This is an article written by a fellow Colonic therapist - Gillian Edwards - with many years of experience. I think it is important for right now and the times we are in to keep perspective on what is happening to our bodies with all the additional stress in society. Continuous low-level stress can be just as problematic as major event stress.
Have a read and remember to be good to yourselves.
Helping you be your best self!
Maybe consider a colonic to help get you on track to make better lifestyle choices.
Why Stress Can Make You Fat?
Gillian Edwards. Colon hydrotherapist and lover of red lipstick!
Many years ago, a young lady came to see me suffering from IBS symptoms and struggling to lose weight. It was very sad, she had had her head turned by a man and left her partner of many years. The new relationship didn’t work out and she was heartbroken. She had put a stone on in weight but hadn’t changed her diet or exercise regime. She couldn’t understand why she had put weight on and why she couldn’t lose it. So, how had all that stress made her put weight on?
I explained to her all about the fight and flight response. This is the body’s answer to dealing with stress and I’m going to explain it in quite a simple way which I hope you will understand. The short answer to it all is in the next paragraphs, but if you want to know more detail about how this mechanism works please read on for a more technical explanation! How does stress make you put on weight? Fat is the body’s energy store. In times of famine and low food stocks, your body uses fat to convert to energy. In our ‘civilised’ way of living, we would rarely, if ever have the need to use this mechanism, but it still works in the same way. If we eat too much for our body’s daily needs, the excess gets converted to fat. When we are busy, stressed or excited, the body reacts by secreting adrenaline and this sends messages that we need to get alert and busy and might also mean we will be short of food.
Your body doesn’t know the difference between happy excitement or dangerous excitement, it just knows adrenaline is being sent out and this means ‘get alert’. If this action happens now and again, everything settles back to normal very quickly but if the stress is ongoing even at low levels, it stimulates the body to convert some of our food into fat.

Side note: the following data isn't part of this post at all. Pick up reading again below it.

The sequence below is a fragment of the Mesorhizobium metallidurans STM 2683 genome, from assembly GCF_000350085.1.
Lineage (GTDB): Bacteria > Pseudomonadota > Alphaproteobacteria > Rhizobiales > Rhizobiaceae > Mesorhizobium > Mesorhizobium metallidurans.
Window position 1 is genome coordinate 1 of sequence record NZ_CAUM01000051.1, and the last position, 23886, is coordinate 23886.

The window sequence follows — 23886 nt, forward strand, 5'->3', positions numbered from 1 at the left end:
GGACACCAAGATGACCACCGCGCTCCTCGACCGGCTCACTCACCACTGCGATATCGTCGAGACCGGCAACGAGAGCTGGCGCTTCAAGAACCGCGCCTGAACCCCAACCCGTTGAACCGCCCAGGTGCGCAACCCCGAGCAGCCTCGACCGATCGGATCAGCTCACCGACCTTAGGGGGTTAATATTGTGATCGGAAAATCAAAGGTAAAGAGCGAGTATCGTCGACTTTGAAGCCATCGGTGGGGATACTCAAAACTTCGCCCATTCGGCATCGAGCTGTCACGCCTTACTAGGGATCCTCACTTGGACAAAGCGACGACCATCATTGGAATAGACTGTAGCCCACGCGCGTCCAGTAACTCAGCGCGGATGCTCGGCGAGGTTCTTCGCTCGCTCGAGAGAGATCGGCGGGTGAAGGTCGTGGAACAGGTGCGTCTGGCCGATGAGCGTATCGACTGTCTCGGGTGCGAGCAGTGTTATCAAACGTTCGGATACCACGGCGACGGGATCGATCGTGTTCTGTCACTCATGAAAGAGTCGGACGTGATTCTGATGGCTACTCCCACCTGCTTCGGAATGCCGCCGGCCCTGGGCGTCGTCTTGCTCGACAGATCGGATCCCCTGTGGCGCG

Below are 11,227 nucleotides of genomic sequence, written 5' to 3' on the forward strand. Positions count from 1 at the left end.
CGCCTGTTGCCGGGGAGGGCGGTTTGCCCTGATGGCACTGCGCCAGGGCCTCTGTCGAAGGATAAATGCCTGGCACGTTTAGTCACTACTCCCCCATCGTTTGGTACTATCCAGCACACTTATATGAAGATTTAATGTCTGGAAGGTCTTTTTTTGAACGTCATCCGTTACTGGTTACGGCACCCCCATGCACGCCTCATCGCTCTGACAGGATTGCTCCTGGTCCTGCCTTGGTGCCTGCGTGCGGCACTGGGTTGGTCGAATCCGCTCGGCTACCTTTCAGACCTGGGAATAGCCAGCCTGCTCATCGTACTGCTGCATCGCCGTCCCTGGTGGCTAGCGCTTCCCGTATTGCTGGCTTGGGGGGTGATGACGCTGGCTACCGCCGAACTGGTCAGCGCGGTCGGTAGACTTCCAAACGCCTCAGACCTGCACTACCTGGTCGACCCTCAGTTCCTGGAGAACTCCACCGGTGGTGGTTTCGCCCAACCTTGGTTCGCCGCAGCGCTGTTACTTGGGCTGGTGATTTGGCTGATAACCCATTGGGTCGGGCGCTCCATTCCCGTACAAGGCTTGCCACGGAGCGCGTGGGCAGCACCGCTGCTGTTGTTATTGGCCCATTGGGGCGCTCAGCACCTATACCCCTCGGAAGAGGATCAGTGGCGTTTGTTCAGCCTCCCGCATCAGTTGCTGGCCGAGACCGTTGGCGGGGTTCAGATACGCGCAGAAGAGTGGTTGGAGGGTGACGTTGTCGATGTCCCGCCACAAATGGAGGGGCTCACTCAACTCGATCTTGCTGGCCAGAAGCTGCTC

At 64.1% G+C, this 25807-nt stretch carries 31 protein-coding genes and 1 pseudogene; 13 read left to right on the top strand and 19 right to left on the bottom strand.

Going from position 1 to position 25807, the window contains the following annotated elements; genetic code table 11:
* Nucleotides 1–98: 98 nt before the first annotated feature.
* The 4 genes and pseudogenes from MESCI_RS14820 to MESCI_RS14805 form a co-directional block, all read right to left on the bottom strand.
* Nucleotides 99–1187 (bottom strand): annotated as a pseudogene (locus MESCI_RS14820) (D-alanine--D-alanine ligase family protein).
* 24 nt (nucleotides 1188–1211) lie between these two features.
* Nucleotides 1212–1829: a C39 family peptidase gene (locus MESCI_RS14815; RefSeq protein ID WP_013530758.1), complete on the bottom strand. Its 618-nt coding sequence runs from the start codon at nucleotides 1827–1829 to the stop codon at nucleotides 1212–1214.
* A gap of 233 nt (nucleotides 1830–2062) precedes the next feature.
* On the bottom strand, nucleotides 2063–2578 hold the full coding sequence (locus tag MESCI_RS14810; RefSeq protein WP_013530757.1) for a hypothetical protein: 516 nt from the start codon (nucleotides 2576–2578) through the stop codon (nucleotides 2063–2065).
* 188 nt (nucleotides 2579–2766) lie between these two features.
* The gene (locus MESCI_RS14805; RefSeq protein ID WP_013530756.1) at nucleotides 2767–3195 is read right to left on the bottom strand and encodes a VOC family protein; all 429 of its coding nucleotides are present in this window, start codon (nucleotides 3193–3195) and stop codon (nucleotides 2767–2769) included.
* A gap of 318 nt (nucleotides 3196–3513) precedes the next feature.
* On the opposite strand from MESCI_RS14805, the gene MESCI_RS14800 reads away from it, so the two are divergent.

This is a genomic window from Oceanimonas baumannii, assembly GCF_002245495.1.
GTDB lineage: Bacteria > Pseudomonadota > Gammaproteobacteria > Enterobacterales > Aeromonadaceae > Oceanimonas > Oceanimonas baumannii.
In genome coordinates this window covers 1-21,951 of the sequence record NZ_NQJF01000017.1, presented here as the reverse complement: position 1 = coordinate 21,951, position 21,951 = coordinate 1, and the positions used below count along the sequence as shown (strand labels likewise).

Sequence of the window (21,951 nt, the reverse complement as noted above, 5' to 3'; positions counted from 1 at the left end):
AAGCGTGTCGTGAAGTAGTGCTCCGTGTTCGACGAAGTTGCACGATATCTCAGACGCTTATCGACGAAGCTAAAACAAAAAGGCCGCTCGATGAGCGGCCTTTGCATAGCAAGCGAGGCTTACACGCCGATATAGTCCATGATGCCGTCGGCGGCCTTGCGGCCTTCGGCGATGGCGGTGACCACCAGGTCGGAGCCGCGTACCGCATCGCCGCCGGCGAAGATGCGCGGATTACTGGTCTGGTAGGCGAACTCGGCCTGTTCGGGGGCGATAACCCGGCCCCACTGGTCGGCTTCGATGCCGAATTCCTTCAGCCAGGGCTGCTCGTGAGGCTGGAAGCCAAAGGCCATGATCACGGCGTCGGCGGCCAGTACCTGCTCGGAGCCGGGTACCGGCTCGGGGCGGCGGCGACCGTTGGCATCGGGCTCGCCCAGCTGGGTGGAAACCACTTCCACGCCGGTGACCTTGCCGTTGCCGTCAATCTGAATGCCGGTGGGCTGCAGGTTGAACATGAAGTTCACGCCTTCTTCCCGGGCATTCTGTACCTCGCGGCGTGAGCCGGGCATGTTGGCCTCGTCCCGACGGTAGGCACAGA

Metabolism can slow down to help this process which means we conserve energy, store fat and this is deposited in any areas of fatty tissue that we have. So for the lady in question, she was enduring an ongoing period of high stress and this stimulated the body to lower her metabolism and convert some of her normal food into fat. Once I explained it all to her, a lot of her worry diminished and within 4 weeks she had 3 colonic treatments to help her IBS symptoms and she lost 10lb in weight. That’s quite a dramatic result, but it’s not unusual for people to lose weight just by understanding what is going on, since the stress of not understanding what is happening to your body can make things worse.
Your metabolic rate (BMR) is the amount of energy, (calories) you need to sustain your normal daily activities. For a more detailed explanation read on… The brain in your head does some amazing things. It is responsible for stimulating the central nervous system and spinal cord. It also contains the autonomic (or automatic) nervous system which does things for you like digesting food. This autonomic part of the nervous system controls the automatic body activities including gut and cardiac muscle, and the activities of glands.
Rate and force of heartbeat
State of blood vessels